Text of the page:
Also, Fannie and Freddie will guarantee loans with FICO scores as low as 620. In the jumbo market, some lenders will accept scores in the low 700s but most want 740 to 760, Gumbinger said.
And Gumbinger says the higher limits will give Fannie and Freddie a bigger market share at a time when Congress wants to reduce their footprint.

November 1, 2017: “7 clever ways to cut the costs of buying your first home”, an Atlanta Journal Constitution review of homebuying conditions by Rose Kennedy included some advice from HSH.com vice president Keith Gumbinger:

One key factor: your credit score. According to Kiplinger, a score of 740 or higher will set you up to obtain the best interest rates. Check your credit report months – or even years – before you’re sold on the idea of buying your first home, giving yourself plenty of time to boost your score. “What you don’t want is to have to address a bunch of mistakes on your credit report while actively looking for a home and trying to get approved for a mortgage loan,” HSH.com vice president Keith Gumbinger told Kiplinger.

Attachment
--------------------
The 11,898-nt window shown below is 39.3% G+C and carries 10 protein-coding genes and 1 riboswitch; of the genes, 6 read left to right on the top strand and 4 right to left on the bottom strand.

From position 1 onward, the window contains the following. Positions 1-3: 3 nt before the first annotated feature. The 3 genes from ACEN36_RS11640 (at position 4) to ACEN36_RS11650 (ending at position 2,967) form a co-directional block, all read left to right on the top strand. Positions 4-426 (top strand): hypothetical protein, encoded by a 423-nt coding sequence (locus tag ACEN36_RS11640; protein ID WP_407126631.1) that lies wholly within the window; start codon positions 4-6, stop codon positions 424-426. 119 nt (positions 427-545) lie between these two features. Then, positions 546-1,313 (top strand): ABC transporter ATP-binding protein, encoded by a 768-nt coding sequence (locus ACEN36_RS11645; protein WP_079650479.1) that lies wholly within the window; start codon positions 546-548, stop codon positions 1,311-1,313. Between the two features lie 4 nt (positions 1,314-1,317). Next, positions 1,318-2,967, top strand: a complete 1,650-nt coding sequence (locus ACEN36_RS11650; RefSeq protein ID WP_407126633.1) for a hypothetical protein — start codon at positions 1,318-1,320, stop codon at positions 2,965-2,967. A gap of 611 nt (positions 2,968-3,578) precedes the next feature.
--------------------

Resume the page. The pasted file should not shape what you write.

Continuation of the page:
Choose a home where you could stay five to seven years. “You’re going to spend thousands of dollars to get into the home. To get out of it is going to be equally expensive and may possibly cost more when you do it in less than five years or in a down market,” Keith Gumbinger, vice-president of HSH.com, told Kiplinger.

November 2017: “Best Financial Services at Warehouse Clubs”, a Kiplinger review of financial service offers by Lisa Gerstner included some mortgage-shopping advice from HSH.com VP Keith Gumbinger:

It’s worth your while to request quotes from lenders through Costco, but you’ll want to compare the interest rate and overall package of fees with those from other lenders. To search for the best deal, shop among local lenders, too. “Keep in mind that fees are fungible—just because fees A ,B, C and D are capped doesn’t mean that legitimate costs aren’t being made up elsewhere in the transaction,” says Keith Gumbinger, of mortgage-tracking site HSH.com.